2. CDS MISPRICING AND MARKET STRUCTURE

CDS issuance skyrocketed over the 2002-07 period, with the years 2005-07 witnessing a tenfold increase in the issuance of CDS on mortgage-backed securities (Bank for International Settlements 2013). Contrary to the standard intuition, CDS premiums were insensitive to the underlying mortgage credit quality. Loans packaged in MBS that had CDS available substantially underperformed other securitized loans (Arentsen et al. 2015). Not only were the financial institutions that were providing CDS taking on more risk at lower premiums, they were apparently doing so with less screening than was being undertaken by securitizers. They were also expanding the share of RMBS insured by CDS. Arentsen et al. document that CDS as a share of RMBS issued increased until, by 2006, CDS insured more than 50 percent of RMBS. As described earlier, the failure of RMBS to price growing risk may reflect naive investors, reliant on ratings; it may also reflect the growing use of CDS, which seemingly de-risked RMBS. However, these factors do not explain CDS pricing, since, in this case, sellers were often large international financial firms. (13)

In determining their provision or pricing of CDS, competitive insurance (guarantor) firms, like naive investors, might not look to aggregate measures such as the rise in debt-to-GDP ratios or the rise in the price of housing relative to income and rents (or adjust for the declining cost of homeownership owing to lower interest rates and backward-looking expectations). Rather, competitive firms might rely on the available characteristics of the mortgages they are insuring (FICO score and LTV) and the expected (rating-firm estimated) losses on these mortgages, as well as their issuance costs relative to market insurance premiums (fees), to determine CDS pricing. Like bank lenders and naive investors, these firms might take housing prices as given without factoring in growing aggregate lending risk (Wachter 2014).

Most guarantor firms, however, were large and clearly exposed to growing risk. Managers of these firms would have been aware of the growth of the CDS market and aggregate credit, and the increasing correlated risks. Yet the actions of these large firms did not account for increasing risk. Pavlov, Schwartz, and Wachter (2017) rationalize this using a risk-shifting argument. In this model, a financial institution generates positive profits from its intermediation business and is capable of issuing CDS without a regulatory requirement of actuarially fair reserves. The optimal credit default swap premium that such a financial institution requires in order to assume the default risk of fixed-income instruments is a function of the institution's capital (reserves) and current exposure. Hence, institutions generally require an increasing premium to assume additional risk. (14) However, if the financial institution already has a large CDS exposure and is undercapitalized, further issuance comes at a lower premium. (15) An undercapitalized institution that already has substantial default risk exposure would engage in risk shifting (to purchasers of CDS, who are now exposed to counterparty risk) and assume more risk at lower rates to gain the short-term fees associated with the issuance of CDS.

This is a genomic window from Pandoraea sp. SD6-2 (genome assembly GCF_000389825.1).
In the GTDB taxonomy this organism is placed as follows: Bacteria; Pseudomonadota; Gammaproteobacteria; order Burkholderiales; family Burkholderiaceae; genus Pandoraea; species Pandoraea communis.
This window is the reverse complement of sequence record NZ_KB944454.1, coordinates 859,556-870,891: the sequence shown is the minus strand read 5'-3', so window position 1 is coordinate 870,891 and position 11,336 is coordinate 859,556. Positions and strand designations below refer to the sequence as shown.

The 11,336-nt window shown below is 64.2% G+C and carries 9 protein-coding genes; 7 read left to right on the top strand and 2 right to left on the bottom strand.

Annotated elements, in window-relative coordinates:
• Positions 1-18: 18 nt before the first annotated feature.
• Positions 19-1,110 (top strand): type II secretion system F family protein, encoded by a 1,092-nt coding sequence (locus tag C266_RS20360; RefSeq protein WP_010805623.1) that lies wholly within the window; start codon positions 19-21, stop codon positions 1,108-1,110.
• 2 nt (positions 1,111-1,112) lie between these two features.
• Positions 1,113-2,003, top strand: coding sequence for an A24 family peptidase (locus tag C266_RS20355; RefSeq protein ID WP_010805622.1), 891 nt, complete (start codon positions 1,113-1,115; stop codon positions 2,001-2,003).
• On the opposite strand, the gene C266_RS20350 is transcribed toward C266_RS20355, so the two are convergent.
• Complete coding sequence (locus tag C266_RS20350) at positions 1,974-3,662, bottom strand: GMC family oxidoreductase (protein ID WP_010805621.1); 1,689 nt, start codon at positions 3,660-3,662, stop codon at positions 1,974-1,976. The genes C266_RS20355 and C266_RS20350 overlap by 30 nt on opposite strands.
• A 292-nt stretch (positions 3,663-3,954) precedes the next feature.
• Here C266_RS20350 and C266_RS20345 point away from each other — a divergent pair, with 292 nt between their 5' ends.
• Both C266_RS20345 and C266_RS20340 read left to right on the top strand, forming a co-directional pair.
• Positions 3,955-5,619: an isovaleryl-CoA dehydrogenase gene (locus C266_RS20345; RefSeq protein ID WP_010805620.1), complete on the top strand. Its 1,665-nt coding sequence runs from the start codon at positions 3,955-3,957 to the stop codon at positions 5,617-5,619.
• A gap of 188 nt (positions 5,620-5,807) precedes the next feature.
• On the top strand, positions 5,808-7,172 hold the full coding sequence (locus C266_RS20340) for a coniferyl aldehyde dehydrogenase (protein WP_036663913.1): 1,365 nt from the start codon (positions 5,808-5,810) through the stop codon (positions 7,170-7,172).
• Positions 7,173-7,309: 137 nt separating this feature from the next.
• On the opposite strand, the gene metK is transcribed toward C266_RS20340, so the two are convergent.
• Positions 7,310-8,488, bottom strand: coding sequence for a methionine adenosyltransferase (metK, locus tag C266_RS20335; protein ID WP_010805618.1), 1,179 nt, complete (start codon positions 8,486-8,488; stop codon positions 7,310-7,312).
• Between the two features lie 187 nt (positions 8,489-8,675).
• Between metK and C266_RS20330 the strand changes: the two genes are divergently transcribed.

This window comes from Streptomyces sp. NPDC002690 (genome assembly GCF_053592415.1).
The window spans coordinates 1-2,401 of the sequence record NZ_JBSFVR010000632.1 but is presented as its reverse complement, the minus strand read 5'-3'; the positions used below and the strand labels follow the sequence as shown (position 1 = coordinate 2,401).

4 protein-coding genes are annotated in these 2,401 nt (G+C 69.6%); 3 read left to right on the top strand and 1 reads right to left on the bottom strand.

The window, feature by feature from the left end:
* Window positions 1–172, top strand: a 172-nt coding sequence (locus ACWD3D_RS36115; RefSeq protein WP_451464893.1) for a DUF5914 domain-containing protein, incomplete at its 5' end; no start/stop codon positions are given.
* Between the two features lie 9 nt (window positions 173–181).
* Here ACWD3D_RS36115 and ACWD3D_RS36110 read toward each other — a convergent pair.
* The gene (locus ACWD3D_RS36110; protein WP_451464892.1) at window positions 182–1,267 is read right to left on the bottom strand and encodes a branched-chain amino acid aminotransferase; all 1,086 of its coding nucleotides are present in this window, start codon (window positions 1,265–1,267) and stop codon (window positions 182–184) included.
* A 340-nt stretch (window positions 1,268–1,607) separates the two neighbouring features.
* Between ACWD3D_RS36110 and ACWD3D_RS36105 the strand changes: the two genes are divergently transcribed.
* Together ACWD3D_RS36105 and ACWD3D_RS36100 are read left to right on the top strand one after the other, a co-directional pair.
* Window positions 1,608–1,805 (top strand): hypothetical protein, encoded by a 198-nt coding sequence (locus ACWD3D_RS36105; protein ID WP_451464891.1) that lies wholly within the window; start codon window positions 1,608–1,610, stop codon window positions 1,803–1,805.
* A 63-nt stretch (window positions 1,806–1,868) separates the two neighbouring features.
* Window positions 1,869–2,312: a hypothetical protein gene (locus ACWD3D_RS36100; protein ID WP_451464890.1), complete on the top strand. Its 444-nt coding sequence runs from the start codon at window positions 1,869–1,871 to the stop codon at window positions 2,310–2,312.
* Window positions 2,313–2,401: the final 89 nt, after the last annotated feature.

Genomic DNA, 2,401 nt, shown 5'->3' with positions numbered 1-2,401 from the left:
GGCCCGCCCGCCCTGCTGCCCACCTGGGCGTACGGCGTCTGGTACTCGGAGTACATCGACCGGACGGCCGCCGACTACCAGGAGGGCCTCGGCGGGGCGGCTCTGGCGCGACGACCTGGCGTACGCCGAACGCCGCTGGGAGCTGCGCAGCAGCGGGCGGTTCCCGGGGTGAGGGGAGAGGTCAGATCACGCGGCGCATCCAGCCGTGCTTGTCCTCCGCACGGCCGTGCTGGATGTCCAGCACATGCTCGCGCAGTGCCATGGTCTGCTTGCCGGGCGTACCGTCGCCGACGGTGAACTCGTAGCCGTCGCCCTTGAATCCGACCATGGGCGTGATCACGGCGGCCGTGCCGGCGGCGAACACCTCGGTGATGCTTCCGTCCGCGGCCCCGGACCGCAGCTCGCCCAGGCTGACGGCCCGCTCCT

Effectively, once a firm receives a negative signal about the value of the underlying mortgages, the firm issues more CDS at a lower premium, making cheap financing easily available. In other words, the presence of a financial institution with large default risk exposure in the market reduces the premium required to insure additional risk. Therefore, negative signals about the default risk of the debt instruments increase the quantity of insured instruments but do not increase the default insurance premium. (16)

This risk-shifting mechanism is consistent with the stylized facts observed in the crisis, including the explosive growth in CDS and the constant risk premiums on the underlying RMBS. It is also consistent with the stable pricing of an index introduced to trade CDS, at least through mid-2007. In January 2006, Markit Group, in collaboration with a group of major banks, launched the ABX.HE (the ABX), linked to the pricing of twenty specific home equity RMBS deals, including some of the largest deals during this period. The overall index incorporated a basket of indexes, differentiated by credit risk rating.

At the outset, the purpose of the ABX was to create transparency in the otherwise opaque over-the-counter market for credit risk (described earlier), with daily updates on pricing. The ABX would provide a forum for market-based price discovery of mortgage credit risk, allowing market participants, insurers, and supervisory authorities to identify and price the aggregate risk profile of the market.

The pricing of CDS, despite the daily updates and growing volume, was notably constant, as shown in Chart 5; until the collapse of the CDS providers, prices persisted unchanged from issuance value. While pricing had become transparent, the underlying characteristics and risk profile of the mortgage book of business had not, nor had the growing counterparty risk. The issuers of CDS had an incentive to increase the supply of insurance, which resulted in a lower price of insurance. The greater the risk of price declines and a future credit collapse, the greater the incentive to increase efforts to provide credit and receive fees.